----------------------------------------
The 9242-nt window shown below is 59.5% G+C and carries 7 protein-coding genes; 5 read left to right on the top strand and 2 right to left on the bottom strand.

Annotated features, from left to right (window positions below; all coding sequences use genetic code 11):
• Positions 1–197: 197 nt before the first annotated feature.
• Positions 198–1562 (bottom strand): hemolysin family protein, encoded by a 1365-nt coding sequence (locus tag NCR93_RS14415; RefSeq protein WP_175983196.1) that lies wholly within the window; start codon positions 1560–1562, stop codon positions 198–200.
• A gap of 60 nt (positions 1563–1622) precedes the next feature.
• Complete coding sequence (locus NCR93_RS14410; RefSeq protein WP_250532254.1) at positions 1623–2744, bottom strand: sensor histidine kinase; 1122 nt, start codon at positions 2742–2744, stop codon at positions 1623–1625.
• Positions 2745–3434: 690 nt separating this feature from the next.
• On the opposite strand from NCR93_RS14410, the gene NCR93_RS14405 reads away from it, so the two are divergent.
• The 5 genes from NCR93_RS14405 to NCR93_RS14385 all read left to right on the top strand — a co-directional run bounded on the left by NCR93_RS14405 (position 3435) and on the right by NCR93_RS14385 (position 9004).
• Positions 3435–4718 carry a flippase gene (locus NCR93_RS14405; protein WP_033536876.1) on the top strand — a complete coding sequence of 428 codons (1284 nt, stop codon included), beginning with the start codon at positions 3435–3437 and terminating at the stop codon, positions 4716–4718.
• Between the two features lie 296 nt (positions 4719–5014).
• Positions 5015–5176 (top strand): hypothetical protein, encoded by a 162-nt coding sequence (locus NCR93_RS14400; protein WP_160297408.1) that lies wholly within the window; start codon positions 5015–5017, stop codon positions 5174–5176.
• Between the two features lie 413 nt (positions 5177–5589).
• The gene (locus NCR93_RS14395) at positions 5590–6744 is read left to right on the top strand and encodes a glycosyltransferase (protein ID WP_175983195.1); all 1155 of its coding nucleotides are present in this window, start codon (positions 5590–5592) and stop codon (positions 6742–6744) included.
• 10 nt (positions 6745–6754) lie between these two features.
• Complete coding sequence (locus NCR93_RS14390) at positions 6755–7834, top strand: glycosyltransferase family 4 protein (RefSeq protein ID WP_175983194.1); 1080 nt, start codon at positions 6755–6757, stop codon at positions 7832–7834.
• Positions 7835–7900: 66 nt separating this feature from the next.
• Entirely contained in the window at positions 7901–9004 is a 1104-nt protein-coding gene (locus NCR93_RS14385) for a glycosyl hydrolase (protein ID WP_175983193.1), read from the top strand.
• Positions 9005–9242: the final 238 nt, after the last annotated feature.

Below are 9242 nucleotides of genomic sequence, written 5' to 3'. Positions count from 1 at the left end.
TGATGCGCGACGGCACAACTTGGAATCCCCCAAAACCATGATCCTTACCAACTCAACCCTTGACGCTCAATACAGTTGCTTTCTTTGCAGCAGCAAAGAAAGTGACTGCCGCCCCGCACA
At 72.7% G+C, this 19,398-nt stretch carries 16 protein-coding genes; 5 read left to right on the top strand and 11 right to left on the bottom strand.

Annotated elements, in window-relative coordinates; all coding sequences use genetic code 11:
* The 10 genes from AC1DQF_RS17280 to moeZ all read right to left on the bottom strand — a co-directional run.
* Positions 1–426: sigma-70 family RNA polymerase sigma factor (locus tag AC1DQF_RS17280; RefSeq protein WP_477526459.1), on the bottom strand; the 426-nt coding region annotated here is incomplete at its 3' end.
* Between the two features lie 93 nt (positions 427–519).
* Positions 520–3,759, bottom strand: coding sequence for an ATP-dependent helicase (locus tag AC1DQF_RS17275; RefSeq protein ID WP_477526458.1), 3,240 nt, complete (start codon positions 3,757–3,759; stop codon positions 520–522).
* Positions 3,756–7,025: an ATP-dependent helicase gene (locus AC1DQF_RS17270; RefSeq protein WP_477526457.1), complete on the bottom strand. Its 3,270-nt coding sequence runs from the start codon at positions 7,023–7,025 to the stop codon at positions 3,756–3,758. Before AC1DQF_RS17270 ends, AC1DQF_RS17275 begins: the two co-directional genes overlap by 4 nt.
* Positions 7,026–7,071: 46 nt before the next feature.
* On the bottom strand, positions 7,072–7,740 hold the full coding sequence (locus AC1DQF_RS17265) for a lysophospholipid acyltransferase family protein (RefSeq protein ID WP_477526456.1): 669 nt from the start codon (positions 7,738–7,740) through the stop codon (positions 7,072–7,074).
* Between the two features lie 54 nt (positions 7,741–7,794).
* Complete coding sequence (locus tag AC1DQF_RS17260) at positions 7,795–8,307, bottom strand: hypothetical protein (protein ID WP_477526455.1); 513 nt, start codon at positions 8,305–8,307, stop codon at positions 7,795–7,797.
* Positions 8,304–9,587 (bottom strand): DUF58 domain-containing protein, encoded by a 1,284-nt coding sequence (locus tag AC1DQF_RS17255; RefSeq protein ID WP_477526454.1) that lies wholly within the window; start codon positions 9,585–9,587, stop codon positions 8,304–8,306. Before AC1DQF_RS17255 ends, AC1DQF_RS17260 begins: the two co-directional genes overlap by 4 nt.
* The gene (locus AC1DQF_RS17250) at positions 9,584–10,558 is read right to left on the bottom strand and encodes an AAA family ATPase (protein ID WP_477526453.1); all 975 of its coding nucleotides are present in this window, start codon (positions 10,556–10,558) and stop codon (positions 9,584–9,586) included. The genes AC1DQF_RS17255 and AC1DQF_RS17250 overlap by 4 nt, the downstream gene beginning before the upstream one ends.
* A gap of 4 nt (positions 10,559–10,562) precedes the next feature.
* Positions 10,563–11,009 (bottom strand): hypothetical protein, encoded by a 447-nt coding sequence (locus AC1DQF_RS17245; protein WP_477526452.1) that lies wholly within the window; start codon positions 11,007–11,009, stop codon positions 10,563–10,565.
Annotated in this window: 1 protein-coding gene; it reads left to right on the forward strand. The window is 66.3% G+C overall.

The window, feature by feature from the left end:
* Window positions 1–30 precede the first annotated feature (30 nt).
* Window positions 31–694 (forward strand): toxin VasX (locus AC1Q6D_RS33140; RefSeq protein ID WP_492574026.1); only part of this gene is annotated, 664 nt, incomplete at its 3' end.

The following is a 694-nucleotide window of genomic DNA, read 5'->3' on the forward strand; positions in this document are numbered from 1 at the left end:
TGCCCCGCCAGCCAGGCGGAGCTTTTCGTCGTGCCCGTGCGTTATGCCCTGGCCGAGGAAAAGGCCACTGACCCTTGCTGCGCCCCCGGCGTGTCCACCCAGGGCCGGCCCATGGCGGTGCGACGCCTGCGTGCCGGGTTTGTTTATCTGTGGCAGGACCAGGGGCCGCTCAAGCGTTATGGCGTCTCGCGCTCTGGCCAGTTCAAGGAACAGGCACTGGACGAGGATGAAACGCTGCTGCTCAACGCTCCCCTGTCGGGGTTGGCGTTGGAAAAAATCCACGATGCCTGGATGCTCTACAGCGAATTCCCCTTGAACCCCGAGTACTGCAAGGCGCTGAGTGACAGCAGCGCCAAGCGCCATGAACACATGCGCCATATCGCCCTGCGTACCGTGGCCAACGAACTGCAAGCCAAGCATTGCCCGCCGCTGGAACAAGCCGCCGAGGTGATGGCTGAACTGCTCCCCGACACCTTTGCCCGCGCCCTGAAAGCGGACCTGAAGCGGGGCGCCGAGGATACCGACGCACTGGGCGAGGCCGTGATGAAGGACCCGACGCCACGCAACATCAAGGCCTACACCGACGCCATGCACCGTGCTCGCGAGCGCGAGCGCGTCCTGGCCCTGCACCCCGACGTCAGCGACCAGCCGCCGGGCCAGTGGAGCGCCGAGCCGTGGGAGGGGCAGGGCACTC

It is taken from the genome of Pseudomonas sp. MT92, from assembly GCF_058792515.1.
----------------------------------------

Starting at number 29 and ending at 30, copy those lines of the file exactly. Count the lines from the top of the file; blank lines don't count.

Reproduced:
* Positions 7,026–7,071: 46 nt before the next feature.
* On the bottom strand, positions 7,072–7,740 hold the full coding sequence (locus AC1DQF_RS17265) for a lysophospholipid acyltransferase family protein (RefSeq protein ID WP_477526456.1): 669 nt from the start codon (positions 7,738–7,740) through the stop codon (positions 7,072–7,074).